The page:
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Marijuana use is associated with a smaller waistline and lower levels of triglycerides, according to a new study published in the journal Cannabis and Cannabinoid Research.
For the study researchers from the Canadian National Public Health Institute examined the relationship between marijuana use and waist circumference and triglyceride levels. Data analyzed in the study was extracted from a nationally representative database (the National Health and Nutrition Examination Survey). According to NORML, the researchers reported that those subjects who consumed marijuana at least four times a week typically possessed a smaller waistline and lower triglycerides than either non-users or former consumers.
“The finding is consistent with several prior studies, such as those here, here, here, here, and here, indicating that marijuana use is associated with lower rates of obesity, BMI, and cholesterol levels”, states NORML.
The study is titled Lifetime average cannabis use in relation to hypertriglyceridemic waist phenotype in US adults: A population-based cross-sectional study.
The study’s full abstract can be found below:
Background and Aims: With a growing number of states legalizing recreational or medical cannabis, prevalence of cannabis users is expected to markedly increase in the future. We aim to determine the association between lifetime cannabis use and the likelihood for hypertriglyceridemic waist (HTGW+/+) phenotype in U.S. adults.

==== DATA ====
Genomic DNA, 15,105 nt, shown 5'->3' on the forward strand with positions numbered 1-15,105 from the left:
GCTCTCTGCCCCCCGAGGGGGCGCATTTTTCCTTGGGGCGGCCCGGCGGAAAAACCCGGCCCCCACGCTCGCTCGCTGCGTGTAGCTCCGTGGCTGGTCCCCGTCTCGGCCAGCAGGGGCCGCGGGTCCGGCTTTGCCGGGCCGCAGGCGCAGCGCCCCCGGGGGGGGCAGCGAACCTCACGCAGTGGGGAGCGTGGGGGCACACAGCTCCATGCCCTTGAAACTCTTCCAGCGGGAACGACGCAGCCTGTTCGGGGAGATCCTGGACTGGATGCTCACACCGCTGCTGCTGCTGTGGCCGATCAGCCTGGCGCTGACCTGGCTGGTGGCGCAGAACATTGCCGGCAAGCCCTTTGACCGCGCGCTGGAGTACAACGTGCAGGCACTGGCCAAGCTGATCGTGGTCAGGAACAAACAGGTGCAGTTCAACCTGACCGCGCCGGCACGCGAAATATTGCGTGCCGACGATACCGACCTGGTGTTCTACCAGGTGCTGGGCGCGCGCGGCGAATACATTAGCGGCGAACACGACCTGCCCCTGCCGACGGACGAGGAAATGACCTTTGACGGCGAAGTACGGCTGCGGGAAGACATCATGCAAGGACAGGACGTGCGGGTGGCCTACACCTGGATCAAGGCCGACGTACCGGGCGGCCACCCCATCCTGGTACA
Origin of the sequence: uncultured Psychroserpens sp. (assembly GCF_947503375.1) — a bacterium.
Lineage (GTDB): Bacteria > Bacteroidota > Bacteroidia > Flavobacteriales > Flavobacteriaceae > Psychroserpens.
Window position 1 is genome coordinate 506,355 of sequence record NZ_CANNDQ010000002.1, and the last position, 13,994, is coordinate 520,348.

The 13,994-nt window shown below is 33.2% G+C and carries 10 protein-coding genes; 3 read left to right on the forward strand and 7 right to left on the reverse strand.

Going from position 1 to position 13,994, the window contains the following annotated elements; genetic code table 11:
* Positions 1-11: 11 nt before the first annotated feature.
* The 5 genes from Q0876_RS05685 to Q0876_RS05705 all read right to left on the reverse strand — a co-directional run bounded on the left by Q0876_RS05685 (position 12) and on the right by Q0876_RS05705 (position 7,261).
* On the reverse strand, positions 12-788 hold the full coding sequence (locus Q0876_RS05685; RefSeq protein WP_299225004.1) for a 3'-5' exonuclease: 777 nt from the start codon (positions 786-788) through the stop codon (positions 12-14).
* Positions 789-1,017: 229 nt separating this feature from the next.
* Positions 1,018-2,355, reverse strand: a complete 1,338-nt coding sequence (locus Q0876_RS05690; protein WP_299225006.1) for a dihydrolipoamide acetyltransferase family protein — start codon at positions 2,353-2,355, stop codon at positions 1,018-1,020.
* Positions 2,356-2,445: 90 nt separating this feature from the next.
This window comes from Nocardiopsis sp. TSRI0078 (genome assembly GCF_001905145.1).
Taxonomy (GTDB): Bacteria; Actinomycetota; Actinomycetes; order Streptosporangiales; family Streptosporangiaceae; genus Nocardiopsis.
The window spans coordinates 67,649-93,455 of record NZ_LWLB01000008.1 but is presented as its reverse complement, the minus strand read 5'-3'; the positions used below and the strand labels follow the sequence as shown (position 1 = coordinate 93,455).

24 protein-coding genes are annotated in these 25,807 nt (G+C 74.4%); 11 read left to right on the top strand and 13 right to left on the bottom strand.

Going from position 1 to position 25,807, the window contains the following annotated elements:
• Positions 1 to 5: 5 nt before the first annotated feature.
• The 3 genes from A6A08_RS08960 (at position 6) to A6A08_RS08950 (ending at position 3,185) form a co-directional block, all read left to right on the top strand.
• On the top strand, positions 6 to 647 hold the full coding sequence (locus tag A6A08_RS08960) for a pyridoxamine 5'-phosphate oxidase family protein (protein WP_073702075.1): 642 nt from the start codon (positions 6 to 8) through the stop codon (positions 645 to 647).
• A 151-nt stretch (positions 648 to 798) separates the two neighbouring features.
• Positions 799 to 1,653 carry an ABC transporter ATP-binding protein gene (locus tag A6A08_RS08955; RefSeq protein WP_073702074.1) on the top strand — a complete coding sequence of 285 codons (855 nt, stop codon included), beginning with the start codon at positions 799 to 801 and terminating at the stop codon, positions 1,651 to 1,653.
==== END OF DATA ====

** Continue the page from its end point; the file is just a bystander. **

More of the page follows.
Methods: We abstracted data from the National Health and Nutrition Examination Survey from 2009 to 2016. We estimated the minimal lifetime cannabis use using the duration of regular exposure and the frequency of use. Outcomes were HTGW+/+ phenotype, defined as being waist circumference >90 cm (for men) or 85 cm (for women), and serum fasting triglycerides ≥177 mg/dL. We used multiple logistic regression models to estimate the adjusted odds ratio (AOR) and 95% confidence intervals (CIs).
Results: Of the 47,364 adults included, 48.5% were women. The prevalence of HTGW+/+ phenotype was 11.7%. Current, but not former, users were less likely to show HTGW+/+ phenotype. Current cannabis users with greater or equal to four uses per week showed a significant lower likelihood for HTGW+/+ than those who never used cannabis (AOR 0.46 [95% CI, 0.22–0.97]). HTGW+/+ phenotype was associated with neither two to three uses per week (AOR 1.12 [95% CI, 0.40–3.12]) nor less than two uses per week (AOR 0.56 [95% CI, 0.18–1.73]).
Conclusions: Average lifetime frequency of greater or equal to four cannabis uses per week is linked to lower odds of HTGW+/+ in current users. Former use is not associated with HTGW+/+.
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